Philippe Manoury is regarded as one of the most important French composers as well as a researcher and forerunner in the field of live electronics. Despite an in-depth training as a pianist and composer (he was taught, among others, by Max Deutsch, a student of Schoenberg’s, Gérard Condé, Michel Philippot, and Ivo Malec), he considers himself to be self-taught. “The composition must be born from an inner longing and requires no preconditions.” Accordingly, he began his first compositional experiments on his own in parallel to his first lessons in music, and at the age of 19 his works were already being performed at major festivals for new music. In 1974, the premiere of his piano piece Cryptophonos by Claude Helffer brought the final breakthrough.
Following two years of teaching at Brazilian universities, his compositional interest in mathematical models brought Philippe Manoury to the Paris Institut de Recherche et Coordination Acoustique/Musique (IRCAM). He worked there from 1981 together with the mathematician Miller Puckette on MAX-MSP, a programming language for interactive live electronics. Between 1987 and 1991, he composed Sonus ex machina, a cycle focusing on the real time interaction between acoustic instruments and computer-generated sounds – a topic that continues to influence his artistic work and theoretical texts.
Alongside pieces for large orchestras such as Sound and Fury (1999) or Abgrund (2007), the violin concerto Synapse (2009), and Echo- Daimónon for piano, electronics and orchestra (2012), recent years have also seen the premieres of Philippe Manoury’s string quartets (Stringendo and Tensio, both 2010; Melencolia, 2013; Fragmenti, 2016) and instrumental works with electronics (Partita I for viola, 2007; Partita II for violin, 2012; Le temps, mode d’emploi for two pianos, 2014). The moment of interaction characterises his approach – not only in smaller works or compositions featuring electronics, but also with large orchestras: he turns them into a sound laboratory where new interactive possibilities are tested, expanding music theatre as a form.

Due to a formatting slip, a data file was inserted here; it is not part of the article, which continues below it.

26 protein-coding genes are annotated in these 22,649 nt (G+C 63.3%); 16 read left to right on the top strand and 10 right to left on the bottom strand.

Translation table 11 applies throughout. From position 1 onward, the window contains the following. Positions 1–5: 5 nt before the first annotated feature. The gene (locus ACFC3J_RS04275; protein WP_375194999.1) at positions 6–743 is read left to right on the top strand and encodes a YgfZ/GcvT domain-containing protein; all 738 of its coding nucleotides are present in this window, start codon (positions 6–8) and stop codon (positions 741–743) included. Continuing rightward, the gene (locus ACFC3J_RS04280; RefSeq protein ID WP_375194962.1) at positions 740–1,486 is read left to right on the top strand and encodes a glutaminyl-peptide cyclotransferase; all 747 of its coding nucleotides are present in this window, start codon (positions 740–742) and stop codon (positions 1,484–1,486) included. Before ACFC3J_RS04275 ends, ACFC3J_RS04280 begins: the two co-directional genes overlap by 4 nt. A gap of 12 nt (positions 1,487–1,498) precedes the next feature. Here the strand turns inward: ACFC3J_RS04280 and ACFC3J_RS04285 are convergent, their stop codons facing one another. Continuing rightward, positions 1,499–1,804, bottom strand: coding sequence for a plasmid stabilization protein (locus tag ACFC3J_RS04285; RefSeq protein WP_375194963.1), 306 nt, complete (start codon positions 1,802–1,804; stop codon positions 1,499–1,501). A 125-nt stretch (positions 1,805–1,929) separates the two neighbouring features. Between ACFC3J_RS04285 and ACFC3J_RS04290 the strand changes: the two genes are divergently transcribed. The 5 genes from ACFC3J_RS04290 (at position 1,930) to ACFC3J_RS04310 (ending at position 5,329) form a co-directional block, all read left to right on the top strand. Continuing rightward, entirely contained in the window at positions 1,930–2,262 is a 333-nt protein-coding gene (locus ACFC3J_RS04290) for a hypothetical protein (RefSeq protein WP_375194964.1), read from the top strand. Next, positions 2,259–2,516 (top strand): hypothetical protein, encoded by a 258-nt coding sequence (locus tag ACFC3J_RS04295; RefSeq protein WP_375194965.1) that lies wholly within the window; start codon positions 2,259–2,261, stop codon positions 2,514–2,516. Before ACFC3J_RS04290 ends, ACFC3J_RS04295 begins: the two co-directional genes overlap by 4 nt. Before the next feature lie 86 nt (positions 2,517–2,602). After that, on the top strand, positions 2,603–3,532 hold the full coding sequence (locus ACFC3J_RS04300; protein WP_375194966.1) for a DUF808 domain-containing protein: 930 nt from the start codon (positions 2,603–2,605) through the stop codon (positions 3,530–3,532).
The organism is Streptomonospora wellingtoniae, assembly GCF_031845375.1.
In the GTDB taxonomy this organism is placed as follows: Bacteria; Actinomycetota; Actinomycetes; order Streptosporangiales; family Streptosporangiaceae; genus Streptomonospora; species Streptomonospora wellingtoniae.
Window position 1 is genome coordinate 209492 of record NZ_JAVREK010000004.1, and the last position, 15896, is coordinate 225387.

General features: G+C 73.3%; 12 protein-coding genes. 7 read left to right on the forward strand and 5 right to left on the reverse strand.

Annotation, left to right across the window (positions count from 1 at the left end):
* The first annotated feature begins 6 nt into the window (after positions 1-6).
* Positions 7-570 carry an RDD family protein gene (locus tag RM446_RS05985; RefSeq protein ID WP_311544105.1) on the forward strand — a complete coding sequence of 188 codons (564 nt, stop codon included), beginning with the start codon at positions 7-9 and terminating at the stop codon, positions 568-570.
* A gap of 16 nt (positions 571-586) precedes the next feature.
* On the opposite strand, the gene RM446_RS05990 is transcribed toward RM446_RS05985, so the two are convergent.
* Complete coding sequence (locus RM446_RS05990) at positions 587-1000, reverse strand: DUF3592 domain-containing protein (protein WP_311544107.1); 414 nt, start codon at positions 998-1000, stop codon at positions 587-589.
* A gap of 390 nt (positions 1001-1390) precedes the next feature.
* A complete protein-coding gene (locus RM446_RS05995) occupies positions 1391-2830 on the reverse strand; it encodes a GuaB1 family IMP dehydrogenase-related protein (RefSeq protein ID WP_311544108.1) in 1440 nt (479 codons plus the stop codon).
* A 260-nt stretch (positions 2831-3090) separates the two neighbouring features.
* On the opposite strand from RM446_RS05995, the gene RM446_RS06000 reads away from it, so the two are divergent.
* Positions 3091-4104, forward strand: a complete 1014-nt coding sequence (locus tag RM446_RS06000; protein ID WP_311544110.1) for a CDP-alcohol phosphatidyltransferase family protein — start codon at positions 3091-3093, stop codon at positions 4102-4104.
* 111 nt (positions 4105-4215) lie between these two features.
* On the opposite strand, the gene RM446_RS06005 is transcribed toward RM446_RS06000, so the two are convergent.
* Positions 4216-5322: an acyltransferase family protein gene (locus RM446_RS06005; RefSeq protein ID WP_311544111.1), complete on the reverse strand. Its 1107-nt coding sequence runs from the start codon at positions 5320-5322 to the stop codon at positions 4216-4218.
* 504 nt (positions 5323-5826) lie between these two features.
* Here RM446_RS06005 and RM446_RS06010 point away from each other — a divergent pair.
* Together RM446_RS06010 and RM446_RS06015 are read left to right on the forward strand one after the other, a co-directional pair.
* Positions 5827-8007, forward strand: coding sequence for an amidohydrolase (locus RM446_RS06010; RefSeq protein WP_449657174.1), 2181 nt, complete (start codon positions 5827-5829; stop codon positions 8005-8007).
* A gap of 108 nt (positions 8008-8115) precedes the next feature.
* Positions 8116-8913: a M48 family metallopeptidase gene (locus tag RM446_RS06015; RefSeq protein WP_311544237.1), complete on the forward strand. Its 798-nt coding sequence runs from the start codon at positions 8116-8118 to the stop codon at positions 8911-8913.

Philippe Manoury is also a composer of five operas, the last of which, Kein Licht, a collaborative musical theater project based on the text by Elfriede Jelinek, conceived with the director Nicolas Stemann at the 2017 RuhrTriennale, preceding a European tour.
This increasingly includes the spatial arrangement of musicians in the concert hall, for example in his work In situ, awarded the Orchestral Prize in Donaueschingen in 2013. Inspired by François-Xavier Roth, who conducted the premiere, Philippe Manoury extended the composition into the Köln Trilogie, a large-scale spatial triptych for the Gürzenich Orchestra Cologne.
After Ring (2016) and a repeat performance of In situ (2017), the trilogy was completed with Lab.Oratorium (2019) for two singers, two actors, vocal ensemble, choir, orchestra and electronics, staged by Nicolas Stemann and premiered in May 2019. The work, which is also an expression of the explicitly political commitment to humanity, folds texts by Ingeborg Bachmann, Hannah Arendt and Georg Trakl into current events of migrants in the meditarrean and was performed to wide acclaim in Cologne as well as at the Hamburg Elbphilharmonie and the Philharmonie de Paris.
The Casa da Música in Porto dedicates several concerts to Philippe Manoury’s work as their current featured composer, and in April 2020 will present the world premiere of a new spatial-orchestral composition entitled Anticipations for their 15th anniversary. The German premiere with the Symphonieorchester des Bayerischen Rundfunks will follow in June as part of the series musica viva in the Munich Herkulessaal. Prior to this, a suite from Kein Licht will have its premiere in Luxembourg in May 2020, written by Philippe Manoury for the Lucilin Ensemble and mezzo-soprano Christina Daletska.
Philippe Manoury has held various teaching and artistic positions, including at Ensemble intercontemporain (1983-1987), Conservatoire de Lyon (1987-1997), Orchestre de Paris (1995-2001), Festival d’Aix-en-Provence (1998-2000), as well as at the Scène nationale d’Orléans (2001-2003). He is professor emeritus of the University of California San Diego where he taught composition from 2004 to 2012. In 2013, he returned to his native France where he was named Professor of Composition at the Académie Supérieure de la Haute École des Arts du Rhin in Strasbourg. He has held his own academy of composition as part of the festival Musica in Strasbourg since 2015. Following an invitation from the Collège de France, he was a guest lecturer at the “Chaire Annuelle de Création Artistique” in 2017.
In 2022, Philippe Manoury celebrates his 70th birthday, which is celebrated with numerous concerts. Among other events, the Paris Percussion Group will perform a new work for twelve percussionists at the Auditorium de Radio France in May. A project with the SWR Symphony Orchestra and Teodor Currentzis is also planned for September 2022.
Philippe Manoury is also the author of several books. The Note and the sound (Contrechamps), Va-et-vient (MF), Les musiques du temps réel (MF), La musique en question (Aedam Musicae). He is preparing an important work on music and composition for the editions Odile Jacob.
Philippe Manoury has received numerous awards for his work. In 2014, he was named Officier des Arts et des Lettres by the French Ministry of Culture. Philippe Manoury is a member of the honorary committee of the French-German fund for contemporary music/Impuls Neue Musik. In summer 2015, he was elected as a member of the Berlin Akademie der Künste.
His music is published by Durand / Universal Classical Music.
Photo : © Tomoko Hidaki